Balanced look at Picasso's early life lacks real understanding of art history

February 03, 1991|By Daniel Grant

A LIFE OF PICASSO, VOLUME 1. John Richardson. Random House. 521 pages. $39.95. Why "A Life" of Picasso, as opposed to "The Life" or just "Picasso"? The reason becomes evident as one keeps reading -- much of the source material here for understanding the life of the most important artist of the 20th century is his art itself. Picasso (1881-1973) was one of the most prolific artists ever, drawing and painting (later also sculpting and printmaking) almost incessantly from before the age of 10, and those works chronicled his family, friends, neighbors, influences and surroundings, and it is a very tempting way to examine him.

This is the first of a four-volume set on the artist by John Richardson, a writer on art who was a neighbor and friend of the artist for the last 20 years of Picasso's life. As with many of the people around Picasso, Mr. Richardson kept a diary, later backing up his observations with research into the artist's life and art. This book covers the years 1881 to 1906, leaving off just as he was about to paint one of his most famous works, "Les Demoiselles d'Avignon," and begin his great cubist phase.

Pablo Picasso was born in Malaga, Spain, the grandson of a man who wished he had been a painter and the son of another who painted but poorly. Jose Ruiz Blasco -- Pablo took his mother's last name instead of his father's "Ruiz" -- earned the small amount of money he did as an art instructor, failing most of his life to sell any of the paintings of pigeons he created in great number.

For Picasso, his father's great value was to encourage his artistry as well as to provide an example of what the son did not want to become by settling for second-rate. As soon as possible, the precocious Picasso left his parent's household in Barcelona for Madrid (at age 15) to study and, four years later, he went to Paris. He absorbed ideas quickly and thoroughly in Spain and Paris, showing a restlessness and incipient greatness that attracted many men and women to him even as a teen-ager. He exhausted ideas in a few years that would last lesser talents their whole lives, as his Blue, Rose and Negro periods would demonstrate between 1901 and 1906 in Paris.

Mr. Richardson clearly didn't have the insider view of the artist of someone like Francoise Gilot, Picasso's mistress and wife from 1944 to 1953, nor her ability to recall the artist's lengthy discussions on art, published in her 1964 "Life With Picasso." He doesn't have, either, a feminist ax to grind, as Arianna S. Huffington did in her "Picasso, Creator and Destroyer," published a few years ago, nor a Marxist complaint against the artist, as John Berger did in his 1965 study "The Success and Failure of Picasso." Mr. Richardson also is not the art history scholar that other biographers of Picasso, such as Timothy Hilton, have been.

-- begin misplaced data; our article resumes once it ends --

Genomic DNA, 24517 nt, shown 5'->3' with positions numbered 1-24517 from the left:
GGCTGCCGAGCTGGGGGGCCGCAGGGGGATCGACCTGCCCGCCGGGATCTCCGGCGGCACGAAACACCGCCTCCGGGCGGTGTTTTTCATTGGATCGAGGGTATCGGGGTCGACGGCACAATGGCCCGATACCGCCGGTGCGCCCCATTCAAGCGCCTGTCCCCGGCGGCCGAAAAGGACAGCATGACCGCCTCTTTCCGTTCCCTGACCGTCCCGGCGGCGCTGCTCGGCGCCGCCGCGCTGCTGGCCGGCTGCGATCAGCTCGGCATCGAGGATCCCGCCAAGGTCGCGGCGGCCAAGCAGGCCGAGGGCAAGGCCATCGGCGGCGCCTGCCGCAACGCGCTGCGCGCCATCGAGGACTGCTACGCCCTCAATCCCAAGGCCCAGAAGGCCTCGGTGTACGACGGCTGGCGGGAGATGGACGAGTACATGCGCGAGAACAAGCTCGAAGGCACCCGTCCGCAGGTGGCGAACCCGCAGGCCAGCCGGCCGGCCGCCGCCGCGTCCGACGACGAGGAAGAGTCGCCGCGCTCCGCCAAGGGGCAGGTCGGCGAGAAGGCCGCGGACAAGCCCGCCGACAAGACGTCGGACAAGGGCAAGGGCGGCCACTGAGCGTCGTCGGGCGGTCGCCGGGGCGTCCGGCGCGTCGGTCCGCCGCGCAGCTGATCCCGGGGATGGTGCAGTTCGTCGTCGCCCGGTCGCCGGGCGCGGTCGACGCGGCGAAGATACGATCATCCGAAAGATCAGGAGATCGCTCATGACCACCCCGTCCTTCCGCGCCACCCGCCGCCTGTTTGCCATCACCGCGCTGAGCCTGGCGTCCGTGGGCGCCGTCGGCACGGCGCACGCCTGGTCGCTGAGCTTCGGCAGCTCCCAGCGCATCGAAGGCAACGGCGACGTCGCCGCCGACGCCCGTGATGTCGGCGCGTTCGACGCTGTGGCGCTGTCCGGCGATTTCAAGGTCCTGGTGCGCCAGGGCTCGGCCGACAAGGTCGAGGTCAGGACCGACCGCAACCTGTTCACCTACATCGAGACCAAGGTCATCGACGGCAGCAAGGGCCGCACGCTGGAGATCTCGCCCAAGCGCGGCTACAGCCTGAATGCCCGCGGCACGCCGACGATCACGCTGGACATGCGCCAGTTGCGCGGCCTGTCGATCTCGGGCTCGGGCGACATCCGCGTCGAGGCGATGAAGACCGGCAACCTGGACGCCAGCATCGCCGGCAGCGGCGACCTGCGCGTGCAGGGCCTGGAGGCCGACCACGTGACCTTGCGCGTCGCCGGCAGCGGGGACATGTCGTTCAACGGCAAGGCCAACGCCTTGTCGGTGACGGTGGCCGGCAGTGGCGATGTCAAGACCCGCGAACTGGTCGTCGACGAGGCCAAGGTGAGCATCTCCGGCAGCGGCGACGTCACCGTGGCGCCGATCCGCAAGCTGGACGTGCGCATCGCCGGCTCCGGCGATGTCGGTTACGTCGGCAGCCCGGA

Mr. Richardson is not a hero worshiper. "In art Picasso was a hero, less so in life," he writes. "An obsessive concern with self-preservation was one of his most consistent characteristics." Richardson gives the impression of having read all of the other writers on the artist, finally arriving at a balanced view that mixes the good with the bad, neither diminishing nor overstating the former while denying or overemphasizing the latter.

"A Life of Picasso" squeezes into the massive library of Picasso literature through its concentration on the artist's life as reflected in his art. As a means of approaching such a towering figure as Picasso, it is an acceptable technique, but one rife with potential traps that the author occasionally falls into.

One of those traps is psychoanalyzing works of art to better understand the artist. "Again at the end of his life," he writes, "when the sexual act and creative act become metaphors for each other, the work gapes with vaginas, which the artist's loaded brush -- his surrogate penis -- would remorselessly probe." Elsewhere, Mr. Richardson makes a jump from Picasso's portraits around him to how the artist saw the world: "If Picasso saw women as harlot-Madonnas, he saw men as El Greco saints."

Perhaps so, but that omits the fact that much turn-of-the-century figurative art was devoted to women as sick or victim (of the modern age); this was an artistic conceit, identifiable in such diverse painters as Aubrey Beardsley, Pierre Bonnard, Edvard Munch and Toulouse-Lautrec. There is a need to understand where the art is coming from.

One approaches the main weakness in Mr. Richardson's discussion, that he is not a true art scholar, often substituting sources (who the picture is of and some information about that person) for analysis, providing biographical rather than appreciative comments on art.

Where does Picasso's famed Blue Period of 1901-'04 come from, for instance? Mr. Richardson doesn't vote yea or nay on these heavily stylized images of the poor, only examining them as an outgrowth of Picasso's personality.

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